This chant, aimed at any opposition frontman, but chiefly Harry Kane and Wayne Rooney, could well be the work of Labian Quest.
Champions of England -you made us sing that / We're top of the league/He scores when he wants, Jamie Vardy, he scores when he wants
It was the album that changed music: Innovative, inspired, bonkers, brilliant.
"Pet Sounds blew me out of the water," Paul McCartney once said. "I love the album so much. I've just bought my kids each a copy of it for their education in life. I figure no one is educated musically 'til they've heard that album."
The Beach Boys' finest moment is littered with classic songs, but it's the one at the end of the first side of the vinyl release which is heard across the football grounds of England. Endlessly.
Sloop John B is an adaptation of an old folk song from the Bahamas, about a boat pulling into port and the general drunkenness that ensues.
The breakaway FC United of Manchester adopted it, and it spread like chlamydia up the rec.Dreary examples: "Leicester/Hull/Stoke etc is a sh*thole, I wanna go home."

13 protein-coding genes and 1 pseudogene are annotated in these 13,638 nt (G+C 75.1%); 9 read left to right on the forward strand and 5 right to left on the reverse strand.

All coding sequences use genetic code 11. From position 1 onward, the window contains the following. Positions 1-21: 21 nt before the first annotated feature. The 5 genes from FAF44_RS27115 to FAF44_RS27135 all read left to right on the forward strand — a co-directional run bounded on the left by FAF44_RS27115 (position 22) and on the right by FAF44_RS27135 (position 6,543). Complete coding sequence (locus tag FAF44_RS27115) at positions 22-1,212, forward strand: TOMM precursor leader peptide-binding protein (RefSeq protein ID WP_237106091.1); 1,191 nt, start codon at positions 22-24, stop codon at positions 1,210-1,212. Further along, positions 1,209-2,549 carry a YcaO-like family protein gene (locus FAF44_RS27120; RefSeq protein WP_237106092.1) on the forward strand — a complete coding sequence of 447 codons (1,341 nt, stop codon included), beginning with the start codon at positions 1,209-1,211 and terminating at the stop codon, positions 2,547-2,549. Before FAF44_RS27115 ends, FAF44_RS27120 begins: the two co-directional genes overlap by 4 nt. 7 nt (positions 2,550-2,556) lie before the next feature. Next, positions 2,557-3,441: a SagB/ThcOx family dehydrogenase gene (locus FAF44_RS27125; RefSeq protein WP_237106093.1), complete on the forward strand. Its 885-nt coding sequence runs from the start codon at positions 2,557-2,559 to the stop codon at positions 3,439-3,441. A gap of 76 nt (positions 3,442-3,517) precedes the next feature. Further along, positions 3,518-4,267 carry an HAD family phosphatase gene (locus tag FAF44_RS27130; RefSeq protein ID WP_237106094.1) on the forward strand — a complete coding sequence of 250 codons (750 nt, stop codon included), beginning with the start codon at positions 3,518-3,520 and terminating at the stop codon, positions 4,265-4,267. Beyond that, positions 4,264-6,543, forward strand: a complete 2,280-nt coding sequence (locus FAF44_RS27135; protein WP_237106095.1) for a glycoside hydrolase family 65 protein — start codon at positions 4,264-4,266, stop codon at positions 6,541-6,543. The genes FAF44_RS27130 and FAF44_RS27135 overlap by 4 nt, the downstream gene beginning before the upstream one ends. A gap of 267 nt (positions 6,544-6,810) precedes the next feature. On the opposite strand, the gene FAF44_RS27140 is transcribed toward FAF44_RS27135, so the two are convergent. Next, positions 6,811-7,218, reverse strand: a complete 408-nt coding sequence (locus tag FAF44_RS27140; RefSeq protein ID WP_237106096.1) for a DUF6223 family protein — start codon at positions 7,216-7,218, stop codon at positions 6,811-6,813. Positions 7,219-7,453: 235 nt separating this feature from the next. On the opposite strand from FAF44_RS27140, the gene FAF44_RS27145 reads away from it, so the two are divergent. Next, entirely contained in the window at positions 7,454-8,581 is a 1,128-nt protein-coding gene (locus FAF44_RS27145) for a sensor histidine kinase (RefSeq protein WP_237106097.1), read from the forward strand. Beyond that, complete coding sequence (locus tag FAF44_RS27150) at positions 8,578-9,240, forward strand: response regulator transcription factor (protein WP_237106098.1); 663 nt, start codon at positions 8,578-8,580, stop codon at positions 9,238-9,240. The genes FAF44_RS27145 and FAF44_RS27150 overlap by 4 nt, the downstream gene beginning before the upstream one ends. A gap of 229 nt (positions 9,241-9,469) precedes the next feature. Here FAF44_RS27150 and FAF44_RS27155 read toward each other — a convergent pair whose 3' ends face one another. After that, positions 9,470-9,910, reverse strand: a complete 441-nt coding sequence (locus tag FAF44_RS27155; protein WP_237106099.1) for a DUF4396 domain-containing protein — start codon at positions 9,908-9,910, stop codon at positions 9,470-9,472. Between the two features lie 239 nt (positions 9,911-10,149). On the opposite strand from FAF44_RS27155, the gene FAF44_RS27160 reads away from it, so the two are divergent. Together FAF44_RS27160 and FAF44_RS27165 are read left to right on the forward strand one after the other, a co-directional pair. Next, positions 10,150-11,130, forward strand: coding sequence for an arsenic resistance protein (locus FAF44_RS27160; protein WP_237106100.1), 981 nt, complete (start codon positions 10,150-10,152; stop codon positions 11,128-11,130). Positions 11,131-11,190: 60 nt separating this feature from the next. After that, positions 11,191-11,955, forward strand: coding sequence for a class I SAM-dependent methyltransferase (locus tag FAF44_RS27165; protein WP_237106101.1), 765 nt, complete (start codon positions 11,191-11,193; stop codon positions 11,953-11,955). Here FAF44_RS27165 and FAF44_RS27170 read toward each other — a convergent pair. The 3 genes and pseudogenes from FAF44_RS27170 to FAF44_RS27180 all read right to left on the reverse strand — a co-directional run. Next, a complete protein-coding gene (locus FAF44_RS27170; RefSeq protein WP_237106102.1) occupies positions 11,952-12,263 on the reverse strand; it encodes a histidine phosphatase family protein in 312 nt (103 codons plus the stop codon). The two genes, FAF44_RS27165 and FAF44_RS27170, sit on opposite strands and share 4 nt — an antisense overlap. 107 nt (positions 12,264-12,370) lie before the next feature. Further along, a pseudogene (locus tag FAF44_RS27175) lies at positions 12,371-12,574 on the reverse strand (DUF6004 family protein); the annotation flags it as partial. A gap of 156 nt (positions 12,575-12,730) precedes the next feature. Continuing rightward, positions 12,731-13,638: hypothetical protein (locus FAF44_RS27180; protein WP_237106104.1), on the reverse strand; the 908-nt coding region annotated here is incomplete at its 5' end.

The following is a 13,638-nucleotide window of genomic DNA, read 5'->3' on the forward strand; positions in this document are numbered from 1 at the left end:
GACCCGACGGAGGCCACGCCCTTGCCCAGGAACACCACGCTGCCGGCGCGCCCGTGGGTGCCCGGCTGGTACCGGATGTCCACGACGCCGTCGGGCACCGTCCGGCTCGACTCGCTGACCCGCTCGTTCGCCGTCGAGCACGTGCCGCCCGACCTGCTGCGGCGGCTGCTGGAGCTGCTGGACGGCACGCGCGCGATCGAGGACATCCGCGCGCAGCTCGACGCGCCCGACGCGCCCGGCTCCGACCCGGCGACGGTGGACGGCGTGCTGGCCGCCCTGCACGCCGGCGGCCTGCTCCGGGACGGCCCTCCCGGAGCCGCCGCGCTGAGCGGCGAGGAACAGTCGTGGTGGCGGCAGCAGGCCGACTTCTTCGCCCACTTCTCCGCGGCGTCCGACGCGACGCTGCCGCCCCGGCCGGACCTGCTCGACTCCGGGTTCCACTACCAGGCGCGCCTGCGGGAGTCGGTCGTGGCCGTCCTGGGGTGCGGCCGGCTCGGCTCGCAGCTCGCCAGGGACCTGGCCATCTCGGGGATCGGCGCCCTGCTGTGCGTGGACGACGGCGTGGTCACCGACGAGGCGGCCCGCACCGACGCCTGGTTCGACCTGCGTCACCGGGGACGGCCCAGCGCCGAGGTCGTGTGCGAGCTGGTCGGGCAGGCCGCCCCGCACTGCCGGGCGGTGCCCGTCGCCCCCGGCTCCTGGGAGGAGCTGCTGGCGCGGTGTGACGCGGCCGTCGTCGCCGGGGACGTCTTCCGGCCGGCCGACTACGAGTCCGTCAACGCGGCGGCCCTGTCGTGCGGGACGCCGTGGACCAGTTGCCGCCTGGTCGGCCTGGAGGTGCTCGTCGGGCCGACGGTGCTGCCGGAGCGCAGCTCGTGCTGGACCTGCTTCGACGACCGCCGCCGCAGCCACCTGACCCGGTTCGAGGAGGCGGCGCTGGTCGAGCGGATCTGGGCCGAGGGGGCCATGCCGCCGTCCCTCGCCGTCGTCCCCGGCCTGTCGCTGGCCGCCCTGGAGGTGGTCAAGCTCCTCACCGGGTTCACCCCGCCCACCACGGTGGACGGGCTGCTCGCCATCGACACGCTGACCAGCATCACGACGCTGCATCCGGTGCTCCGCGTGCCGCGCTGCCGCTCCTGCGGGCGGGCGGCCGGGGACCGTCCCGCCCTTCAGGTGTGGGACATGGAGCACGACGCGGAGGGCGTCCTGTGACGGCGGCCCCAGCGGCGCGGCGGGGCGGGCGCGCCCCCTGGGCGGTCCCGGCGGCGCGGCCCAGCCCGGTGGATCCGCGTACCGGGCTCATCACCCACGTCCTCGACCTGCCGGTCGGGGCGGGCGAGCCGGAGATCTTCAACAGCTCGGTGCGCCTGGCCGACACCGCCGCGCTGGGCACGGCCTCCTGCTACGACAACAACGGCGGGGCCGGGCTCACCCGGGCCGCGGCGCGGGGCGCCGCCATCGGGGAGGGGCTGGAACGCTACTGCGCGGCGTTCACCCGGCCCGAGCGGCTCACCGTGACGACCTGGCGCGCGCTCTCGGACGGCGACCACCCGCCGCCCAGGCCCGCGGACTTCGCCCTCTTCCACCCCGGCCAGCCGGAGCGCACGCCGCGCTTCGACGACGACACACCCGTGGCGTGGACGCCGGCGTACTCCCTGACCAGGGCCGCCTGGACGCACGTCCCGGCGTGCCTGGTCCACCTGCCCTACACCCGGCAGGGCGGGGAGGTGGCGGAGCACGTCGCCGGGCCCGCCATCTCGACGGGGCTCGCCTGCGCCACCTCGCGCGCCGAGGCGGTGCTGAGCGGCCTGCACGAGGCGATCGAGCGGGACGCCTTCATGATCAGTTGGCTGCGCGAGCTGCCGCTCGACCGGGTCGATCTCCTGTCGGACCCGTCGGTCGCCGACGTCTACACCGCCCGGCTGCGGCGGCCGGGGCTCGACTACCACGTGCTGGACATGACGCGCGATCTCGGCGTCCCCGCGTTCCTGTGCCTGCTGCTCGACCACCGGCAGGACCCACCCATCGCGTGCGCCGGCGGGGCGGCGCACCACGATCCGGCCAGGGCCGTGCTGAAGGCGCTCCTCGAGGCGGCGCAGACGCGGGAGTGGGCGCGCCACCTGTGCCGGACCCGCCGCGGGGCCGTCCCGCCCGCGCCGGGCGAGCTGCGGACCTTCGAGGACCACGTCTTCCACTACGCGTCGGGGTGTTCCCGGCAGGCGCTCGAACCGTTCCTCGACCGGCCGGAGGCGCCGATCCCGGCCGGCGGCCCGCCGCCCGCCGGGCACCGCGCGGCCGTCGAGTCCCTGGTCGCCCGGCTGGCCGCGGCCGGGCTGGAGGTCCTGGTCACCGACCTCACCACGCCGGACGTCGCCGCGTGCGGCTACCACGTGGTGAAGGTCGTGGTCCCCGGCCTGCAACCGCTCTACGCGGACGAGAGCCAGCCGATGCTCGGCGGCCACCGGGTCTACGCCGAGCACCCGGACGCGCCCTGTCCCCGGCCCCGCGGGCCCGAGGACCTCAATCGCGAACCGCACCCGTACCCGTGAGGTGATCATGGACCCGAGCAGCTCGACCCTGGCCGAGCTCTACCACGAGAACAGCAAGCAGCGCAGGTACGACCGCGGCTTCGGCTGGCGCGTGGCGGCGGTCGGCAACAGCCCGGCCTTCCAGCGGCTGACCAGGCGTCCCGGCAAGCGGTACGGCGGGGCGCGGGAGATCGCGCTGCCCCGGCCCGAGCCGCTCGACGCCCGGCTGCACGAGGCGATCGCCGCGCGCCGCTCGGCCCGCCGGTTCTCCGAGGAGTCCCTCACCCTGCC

A better one, sung by rock-bottom Leicester City fans at Spurs away last season: "You're nothing special, we lose every week." But of course, the one that means the most to LCFC fans, is the adaptation of what 'The Boss' achieved for this club.
When You're Smiling
Yes, we know. This is the actual song. Not a bastardised version.
But seeing it's only sung by two pockets of the ground, and at such a furious rate it sounds like it's being performed by a kidnapping victim with gaffer tape being ripped intermittently from their mouths –
wrmrmmm smiling wrmrmmm smiling wrmrmmm with you –
we thought you might enjoy it sung properly.
Demarai GrayWe're not sure if Leicestershire's favourite Brummie winger has got his own song yet. But if he does, and it's not to this tune, everyone needs to have a good long look at themselves.
It's crazy but it's true, we only love the boys in blue
First aired 2015, but yet to be fully embraced: A adulterated version of Dusty Springfield's tower of power hit I Only Want to be With You.
We are staying up, say we are staying up
If football fans had to pay royalties, The Gap Band would be enjoying an extremely comfortable retirement indeed.
Late 70s funk anthem Oops Up Side Your Head was the oddest floor-filler of all time. Clubbers would sit down in lines, and pretend to row, while shuffling forward on their bums.
Why? Who knows. Perhaps it was started by club owners, hoping to cut down on cleaning costs.